I have convert friends who rightly worry that traditional Catholics, in criticizing Pope Francis, tend towards a Protestant mentality. I
Conversely, I have convert friends who feel that Pope Francis’s teachings and praxis–telling an Anglican friend *not* to become a Catholic for example–have undermined their reasons for conversion.
Many worry that criticism of Francis undermines their faith in the Church Herself. Perhaps–but that criticism is only the symptom. There is a point at which we have to stop saying “It’s a mistranslation,” or “It’s just the media.” The Holy Father knows fully well what people are saying he said, and he’s had ample opportunity to correct misconceptions. In many cases, he’s “doubled down” on comments like “Who am I to judge” and the infamous “promethean neo-pelagian” invective.
If he did not want to create certain impressions, he wouldn’t create them.
However, to say that Catholics who point out the problems, whether those who look at the implications of his phrasing while supporting the orthodoxy of his words or those who accuse the Pope of outright heresy, are the problem is proverbially shooting the messenger.
Instead of trying to understand the fears and concerns of many tradition-minded Catholics about the Pope’s words and deeds, many in the middle and conservative wings of the Church are merely joining the Pope in condemning “Older brothers on the Porch” who “don’t want to see converts returning to the Church” and “Just look for reasons to hate Francis the way the Pharisees looked for reasons to hate Jesus.”
Here’s my perspective, as a temperamentally traditionalist cradle Catholic who grew up in the 80s and 90s, who grew up with priests as frequent dinner guests, devout parents with devout friends, who was reading _Catholic Answers_ in my early teens.
For me, the Francis Papacy seems to be the fulfillment of two equal and opposite narratives/predictions I grew up with. On the one hand there were the priests, “church ladies,” etc., who showed commitment to protecting the unborn, devotion to Our Lady and the Saints, etc., and spoke or recommended books about alleged and approved apparitions. So on this side were the warnings (cf. _Pierced by a Sword_) of a time when a pope would be forced into hiding–either exiled from Rome or imprisoned in the Vatican itself–and replaced with a Pope who would be the first to change defined teaching, probably on matters of sexual morality.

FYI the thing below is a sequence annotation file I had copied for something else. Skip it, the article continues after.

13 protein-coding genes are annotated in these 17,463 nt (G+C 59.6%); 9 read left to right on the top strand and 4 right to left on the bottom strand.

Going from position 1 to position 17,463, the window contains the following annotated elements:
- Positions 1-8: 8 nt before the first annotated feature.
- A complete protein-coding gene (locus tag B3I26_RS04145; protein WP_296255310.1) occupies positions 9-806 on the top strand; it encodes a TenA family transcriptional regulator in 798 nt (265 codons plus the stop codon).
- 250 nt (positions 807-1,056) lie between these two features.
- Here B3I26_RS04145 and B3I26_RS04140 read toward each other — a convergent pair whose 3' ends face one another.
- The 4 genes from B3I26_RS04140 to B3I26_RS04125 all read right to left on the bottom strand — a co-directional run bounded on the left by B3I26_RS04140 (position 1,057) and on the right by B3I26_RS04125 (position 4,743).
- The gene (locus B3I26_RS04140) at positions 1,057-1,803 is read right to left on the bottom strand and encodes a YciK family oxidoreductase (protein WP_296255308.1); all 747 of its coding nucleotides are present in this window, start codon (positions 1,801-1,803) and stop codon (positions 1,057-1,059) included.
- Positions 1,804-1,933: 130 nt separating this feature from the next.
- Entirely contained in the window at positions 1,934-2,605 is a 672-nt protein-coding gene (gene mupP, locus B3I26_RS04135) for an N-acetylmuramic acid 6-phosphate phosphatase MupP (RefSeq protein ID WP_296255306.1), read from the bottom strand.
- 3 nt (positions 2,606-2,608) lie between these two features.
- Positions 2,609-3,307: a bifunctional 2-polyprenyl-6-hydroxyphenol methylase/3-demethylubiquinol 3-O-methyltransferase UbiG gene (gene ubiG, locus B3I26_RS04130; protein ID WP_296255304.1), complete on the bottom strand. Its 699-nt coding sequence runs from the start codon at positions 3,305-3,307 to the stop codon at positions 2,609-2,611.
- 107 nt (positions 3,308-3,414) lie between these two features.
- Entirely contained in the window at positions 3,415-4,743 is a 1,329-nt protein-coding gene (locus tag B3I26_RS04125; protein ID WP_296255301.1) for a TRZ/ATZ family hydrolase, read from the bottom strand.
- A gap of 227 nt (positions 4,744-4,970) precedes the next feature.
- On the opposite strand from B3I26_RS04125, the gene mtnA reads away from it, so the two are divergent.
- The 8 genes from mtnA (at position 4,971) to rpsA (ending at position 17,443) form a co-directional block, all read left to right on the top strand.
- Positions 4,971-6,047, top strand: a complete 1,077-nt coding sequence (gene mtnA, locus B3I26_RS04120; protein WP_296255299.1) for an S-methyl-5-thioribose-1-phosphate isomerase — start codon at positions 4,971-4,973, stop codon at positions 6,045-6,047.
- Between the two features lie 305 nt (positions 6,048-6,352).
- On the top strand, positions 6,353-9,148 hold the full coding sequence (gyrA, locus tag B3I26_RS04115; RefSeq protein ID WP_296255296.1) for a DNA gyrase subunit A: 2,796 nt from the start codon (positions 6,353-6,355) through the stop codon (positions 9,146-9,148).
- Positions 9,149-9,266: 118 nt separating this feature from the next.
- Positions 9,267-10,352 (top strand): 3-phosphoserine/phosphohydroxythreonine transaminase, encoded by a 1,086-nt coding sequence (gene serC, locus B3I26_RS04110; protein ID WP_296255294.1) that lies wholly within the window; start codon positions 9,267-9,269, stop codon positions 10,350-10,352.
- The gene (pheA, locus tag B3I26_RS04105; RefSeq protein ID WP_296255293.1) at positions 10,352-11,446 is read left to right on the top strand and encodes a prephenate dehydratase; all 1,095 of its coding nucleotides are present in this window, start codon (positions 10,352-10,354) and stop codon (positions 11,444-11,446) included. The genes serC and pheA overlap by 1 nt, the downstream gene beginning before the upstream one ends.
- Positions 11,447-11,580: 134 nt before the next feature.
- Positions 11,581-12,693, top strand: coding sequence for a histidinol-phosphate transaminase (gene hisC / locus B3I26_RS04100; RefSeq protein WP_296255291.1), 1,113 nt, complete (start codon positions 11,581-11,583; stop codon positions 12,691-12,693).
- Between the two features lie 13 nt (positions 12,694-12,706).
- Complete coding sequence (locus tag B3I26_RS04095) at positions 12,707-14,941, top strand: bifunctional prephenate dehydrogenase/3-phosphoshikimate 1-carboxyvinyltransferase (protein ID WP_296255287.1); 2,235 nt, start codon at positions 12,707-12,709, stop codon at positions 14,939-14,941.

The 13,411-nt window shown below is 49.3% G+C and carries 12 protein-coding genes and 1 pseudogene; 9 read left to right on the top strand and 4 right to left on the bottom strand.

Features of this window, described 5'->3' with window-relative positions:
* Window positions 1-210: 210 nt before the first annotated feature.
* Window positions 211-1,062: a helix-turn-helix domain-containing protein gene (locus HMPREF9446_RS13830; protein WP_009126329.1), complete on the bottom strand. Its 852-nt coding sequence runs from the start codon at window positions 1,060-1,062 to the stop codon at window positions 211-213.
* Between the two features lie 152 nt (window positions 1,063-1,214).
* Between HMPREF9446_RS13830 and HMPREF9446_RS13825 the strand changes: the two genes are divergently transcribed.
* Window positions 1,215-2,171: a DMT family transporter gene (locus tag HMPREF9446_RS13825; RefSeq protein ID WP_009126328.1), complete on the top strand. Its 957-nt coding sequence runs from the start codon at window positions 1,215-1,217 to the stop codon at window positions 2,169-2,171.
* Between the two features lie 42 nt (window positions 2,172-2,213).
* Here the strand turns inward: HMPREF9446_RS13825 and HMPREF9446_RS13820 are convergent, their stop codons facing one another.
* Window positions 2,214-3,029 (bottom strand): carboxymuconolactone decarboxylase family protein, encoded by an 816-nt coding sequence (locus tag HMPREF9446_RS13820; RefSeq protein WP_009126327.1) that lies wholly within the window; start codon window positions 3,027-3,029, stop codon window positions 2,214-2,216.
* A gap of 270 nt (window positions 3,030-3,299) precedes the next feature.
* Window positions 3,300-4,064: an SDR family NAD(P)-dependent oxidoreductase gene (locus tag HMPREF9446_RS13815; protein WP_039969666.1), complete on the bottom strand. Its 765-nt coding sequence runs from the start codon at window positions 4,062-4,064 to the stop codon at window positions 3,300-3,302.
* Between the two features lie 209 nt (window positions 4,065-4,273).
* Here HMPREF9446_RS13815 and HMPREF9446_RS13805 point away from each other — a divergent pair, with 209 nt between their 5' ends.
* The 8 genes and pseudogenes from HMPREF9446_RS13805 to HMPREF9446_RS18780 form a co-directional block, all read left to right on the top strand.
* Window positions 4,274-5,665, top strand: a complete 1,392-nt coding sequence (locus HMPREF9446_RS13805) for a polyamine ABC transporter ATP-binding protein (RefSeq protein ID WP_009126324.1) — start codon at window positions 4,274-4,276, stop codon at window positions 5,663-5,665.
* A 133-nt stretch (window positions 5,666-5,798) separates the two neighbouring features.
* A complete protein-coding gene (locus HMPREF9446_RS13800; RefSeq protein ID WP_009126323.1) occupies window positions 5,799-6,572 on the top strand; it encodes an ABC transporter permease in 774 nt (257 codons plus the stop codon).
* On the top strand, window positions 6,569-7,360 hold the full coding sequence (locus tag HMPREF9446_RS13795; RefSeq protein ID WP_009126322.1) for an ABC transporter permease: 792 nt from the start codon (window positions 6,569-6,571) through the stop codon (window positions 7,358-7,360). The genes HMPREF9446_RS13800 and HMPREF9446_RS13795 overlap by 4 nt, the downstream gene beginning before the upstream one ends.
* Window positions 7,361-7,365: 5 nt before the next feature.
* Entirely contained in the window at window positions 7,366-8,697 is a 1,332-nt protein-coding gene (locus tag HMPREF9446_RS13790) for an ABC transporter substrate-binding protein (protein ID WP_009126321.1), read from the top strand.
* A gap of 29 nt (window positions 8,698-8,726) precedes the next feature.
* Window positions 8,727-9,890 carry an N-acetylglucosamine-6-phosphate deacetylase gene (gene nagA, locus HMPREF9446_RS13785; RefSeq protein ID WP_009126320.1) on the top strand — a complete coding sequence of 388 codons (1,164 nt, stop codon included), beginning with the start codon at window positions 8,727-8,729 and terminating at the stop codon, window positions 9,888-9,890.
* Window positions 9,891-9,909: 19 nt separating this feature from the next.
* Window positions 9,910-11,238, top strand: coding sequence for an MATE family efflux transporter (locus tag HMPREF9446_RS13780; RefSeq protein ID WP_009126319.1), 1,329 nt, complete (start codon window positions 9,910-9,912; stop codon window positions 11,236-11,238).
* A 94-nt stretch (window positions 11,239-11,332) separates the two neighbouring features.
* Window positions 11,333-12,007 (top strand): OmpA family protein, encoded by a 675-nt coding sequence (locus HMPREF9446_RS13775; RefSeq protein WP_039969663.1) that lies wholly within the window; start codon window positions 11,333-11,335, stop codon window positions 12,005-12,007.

On the other hand, there were the ones who said, “Vatican II got rid of that” about everything that seemed “cool” about Catholicism–not just Latin, but popular devotions, Indulgences, Mary and the Saints, and so on–who were more concern about social activism than spirituality, and who spoke longingly of how, “A time will come when this old Pope [St. John Paul] dies and we get a Pope who will truly follow Vatican II and get rid of Canon Law, allow priests to marry, allow divorce and birth control, . . . .”
I heard nearly those exact words on more than one occasion. A noteworthy example was a daily Mass “homily” in late 2002. The priest claimed that the “only divine laws are the Ten Commandments, and everything else was man-made.” He mocked the Church for having Canon Law, mocked the 1917 and 1983 codes, and expressed the aforementioned hope. Before I could write to the bishop, the priest had resigned, amidst a pornography scandal in which, ironically, he had previously been protected by Canon Law.
So, now, we have a Pope who keeps hinting at such changes, who has brought back into the forefront cardinals and bishops like Walter Kasper, whose retirement Pope Benedict had readily accepted, and who keeps saying the same kinds of things the priests in the latter group would say. It’s no wonder that many with a similar or more traditional background than my own are highly suspicious, at best, of the present Holy Father.
I’m still holding out hope that Pope Francis is like Pope Liberius, speaking ambiguously to hold the Church together, but that didn’t turn out well for Pope Liberius.
Regardless, after 3 years of trying to articulate my own concern, reading the synopsis of a recent homily that sounds like so many others, I finally got it. My convert friends who don’t want to hear Pope Francis criticized because they feel it undermines the Catholic faith are, as I said, putting the blame in the wrong place.
When the Pope says his critics are “following the Law” and ignoring the “Will of God,” when he says of changing an ancient ritual that copies something Christ did by saying, “It’s what Christ would do” (even though He precisely didn’t), the implication is clear: the Pope thinks, or sympathizes with those who think, that the Church before his Papacy, or at least before Vatican II, was *not* doing the will of God, was not doing what Christ would do. He is the one saying the Church is not infallible, not those of us who question or challenge some of the things he teaches.
Oh, wait, saying the Church is infallible is “triumphalism.” As a FB friend who’s a priest said, “A shepherd who pats a wandering sheep on the head and applauds his conscientious decision to leave the flock isn’t helping anyone but the wolf.”